It's been four years since Billy Jack Purnell has played for a hometown crowd.
Since that 2013 show at Robbie D's, where loyal fans were singing his original songs louder that he was, the Clarksburg singer/songwriter has taken his work on a musical rollercoaster.
He's looking forward to performing at the south stage of the Ozark Ham and Turkey Festival Sept. 16.
"It's the first opportunity I've had to play at home in a few years and I expect it to be a great show," Purnell said. "I can't count the fests I've been to growing up and I would always go for the live music."
"I always wanted to play the fest and now couldn't be a better time for me. The music is at a point it's never been and I've gained a lot of fans since the Jefferson City Jaycees Fair last month, when I performed, sharing the night with Thompson Square."
A couple of years ago, Purnell was selected as a finalist in an artist-discovery project by Nashville, Tennessee, based Tunesmith Entertainment. He and a handful of other music hopefuls were told they would be connected with a network of industry professionals to foster and further their careers, Purnell said.
"After being selected and creating a profile page on Tunesmith's site, nothing more ever came of it," he said. "Myself and other artists I spoke to all were left with high hopes and no direction, nor pay off."
In June 2015, Purnell played the Country Fan Jam, a revival of the former Fan Fair, held in conjunction with the Country Music Association festival. He was selected from a myriad of up-and-coming artists across the nation, based on an original song he submitted in December 2014.
Purnell received the good news that winter, during a family tragedy, when he and his wife lost a baby.
"I saw this as the blessing out of a tragic situation," Purnell said.
The performance was a personal accomplishment.
"In that moment, it hit me that I grew up in Clarksburg/California, Missouri, taught myself to write and play tunes factual of my life lived in Moniteau County, and that took me to Nashville, Tennessee.
"Here I was, performing in the music capital of the world songs I wrote on the corner of Washington and the highway in Clarksburg. It was a surreal blessing."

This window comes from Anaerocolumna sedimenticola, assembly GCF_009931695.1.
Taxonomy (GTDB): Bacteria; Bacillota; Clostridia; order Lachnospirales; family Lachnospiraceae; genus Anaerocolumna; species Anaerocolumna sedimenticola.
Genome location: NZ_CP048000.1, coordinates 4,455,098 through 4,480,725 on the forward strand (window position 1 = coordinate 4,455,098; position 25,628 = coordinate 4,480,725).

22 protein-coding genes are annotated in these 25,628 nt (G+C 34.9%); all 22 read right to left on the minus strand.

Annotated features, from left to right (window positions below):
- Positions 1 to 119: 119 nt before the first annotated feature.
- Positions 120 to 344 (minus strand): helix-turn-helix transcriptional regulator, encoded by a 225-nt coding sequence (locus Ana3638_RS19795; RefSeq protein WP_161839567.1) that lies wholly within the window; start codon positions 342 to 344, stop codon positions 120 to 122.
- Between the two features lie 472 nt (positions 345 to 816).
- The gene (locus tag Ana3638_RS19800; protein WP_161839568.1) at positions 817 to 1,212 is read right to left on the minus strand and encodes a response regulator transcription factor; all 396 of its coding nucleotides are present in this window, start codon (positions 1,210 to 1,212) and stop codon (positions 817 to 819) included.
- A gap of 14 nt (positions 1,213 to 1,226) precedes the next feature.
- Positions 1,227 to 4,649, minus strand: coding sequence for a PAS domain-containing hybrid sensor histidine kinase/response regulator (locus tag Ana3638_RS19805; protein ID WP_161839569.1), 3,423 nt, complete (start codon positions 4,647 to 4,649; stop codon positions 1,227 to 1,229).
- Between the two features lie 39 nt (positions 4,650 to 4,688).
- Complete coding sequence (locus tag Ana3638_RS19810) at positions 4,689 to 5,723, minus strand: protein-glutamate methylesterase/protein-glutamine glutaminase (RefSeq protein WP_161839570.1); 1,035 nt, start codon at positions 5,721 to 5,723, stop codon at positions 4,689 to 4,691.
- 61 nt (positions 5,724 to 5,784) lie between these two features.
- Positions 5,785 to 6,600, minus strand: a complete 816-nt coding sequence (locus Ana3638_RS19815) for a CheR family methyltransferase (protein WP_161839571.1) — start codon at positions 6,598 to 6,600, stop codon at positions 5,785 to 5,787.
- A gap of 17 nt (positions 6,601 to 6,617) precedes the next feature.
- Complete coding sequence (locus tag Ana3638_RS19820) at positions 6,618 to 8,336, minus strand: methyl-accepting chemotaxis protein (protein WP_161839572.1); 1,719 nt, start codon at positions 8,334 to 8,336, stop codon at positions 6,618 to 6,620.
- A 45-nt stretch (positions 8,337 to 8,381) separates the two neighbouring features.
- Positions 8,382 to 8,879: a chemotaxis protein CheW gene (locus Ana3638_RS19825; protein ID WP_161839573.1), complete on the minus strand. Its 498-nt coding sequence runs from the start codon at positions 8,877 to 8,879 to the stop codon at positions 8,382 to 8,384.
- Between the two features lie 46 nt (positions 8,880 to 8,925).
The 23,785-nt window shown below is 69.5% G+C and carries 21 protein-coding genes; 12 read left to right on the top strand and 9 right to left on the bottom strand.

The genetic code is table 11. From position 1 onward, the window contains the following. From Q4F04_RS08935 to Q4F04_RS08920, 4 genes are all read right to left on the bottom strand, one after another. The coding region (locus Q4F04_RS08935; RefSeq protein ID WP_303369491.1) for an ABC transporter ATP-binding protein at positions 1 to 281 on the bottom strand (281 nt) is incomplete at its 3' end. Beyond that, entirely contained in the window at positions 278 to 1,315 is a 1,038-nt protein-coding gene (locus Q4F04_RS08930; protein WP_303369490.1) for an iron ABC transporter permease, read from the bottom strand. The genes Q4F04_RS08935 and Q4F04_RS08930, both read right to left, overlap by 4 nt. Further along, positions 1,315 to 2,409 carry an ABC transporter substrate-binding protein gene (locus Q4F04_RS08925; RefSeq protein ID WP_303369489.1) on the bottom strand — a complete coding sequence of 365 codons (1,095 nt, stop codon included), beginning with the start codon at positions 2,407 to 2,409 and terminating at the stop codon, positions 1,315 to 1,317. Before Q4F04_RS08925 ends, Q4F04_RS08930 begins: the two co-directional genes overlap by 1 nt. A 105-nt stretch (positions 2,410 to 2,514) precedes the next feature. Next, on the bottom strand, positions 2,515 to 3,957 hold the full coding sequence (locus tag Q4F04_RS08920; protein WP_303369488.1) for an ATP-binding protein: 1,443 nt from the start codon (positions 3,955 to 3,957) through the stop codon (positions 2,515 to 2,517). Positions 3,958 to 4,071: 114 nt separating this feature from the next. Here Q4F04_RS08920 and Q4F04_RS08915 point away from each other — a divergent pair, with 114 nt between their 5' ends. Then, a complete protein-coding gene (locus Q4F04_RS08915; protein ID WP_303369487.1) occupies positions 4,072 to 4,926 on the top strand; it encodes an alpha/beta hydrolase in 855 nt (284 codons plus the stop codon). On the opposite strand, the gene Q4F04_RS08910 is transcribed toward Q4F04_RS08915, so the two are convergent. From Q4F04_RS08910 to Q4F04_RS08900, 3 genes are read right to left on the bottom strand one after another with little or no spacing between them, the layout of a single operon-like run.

Purnell was a fan-favorite in the recent Nash Next radio contest. His original submission, "Fishin,'" which can be heard on Clear 99 and Kat Country locally, earned the maximum five-star vote from fans. His acoustic cover of Taylor Swift's "Bad Blood," also earned five stars from the fans.
"I've learned contests and competitions can be highly unpredictable," Purnell said. "Those contests inspired me to seek out my own opportunities for advancement, no matter how big or small."
Sales from his self-designed T-shirts and promotional items fund fund his recordings.
He writes his own lyrics and composes his own music. When he has written a few tunes, he'll book studio time and professionally record those track, which are then made available to fans online.
"I keep my fans involved in everything via social media — Facebook, Instagram, Twitter and my website," Purnell said. "I let them know I'm working on new songs and then keep them involved, when I'm heading to the studio."
A self-titled, 16-track CD, "Billy Jack Purnell Plain & Simple," will be released this month.
Purnell calls it his "first official release," as he has recorded three demos in the past. For long-term fans, it will be more of a "greatest hits." But, there are a few new songs, too, which have been well-received, he said.
"I couldn't have fathomed those demos becoming what they have become," he said. "It was those demos that cultivated and built my fan base.
"It was that fan base that inspired me to keep writing and putting the music out there. This album is completely fan-inspired."
Purnell does not shy away from telling his story through his music.
"Some of these songs were written when I was on drugs and neck deep in addiction, some while I was cleaning up, and some after I had become who I am today," he said. "This music is derived from my real life experiences and the fans relate."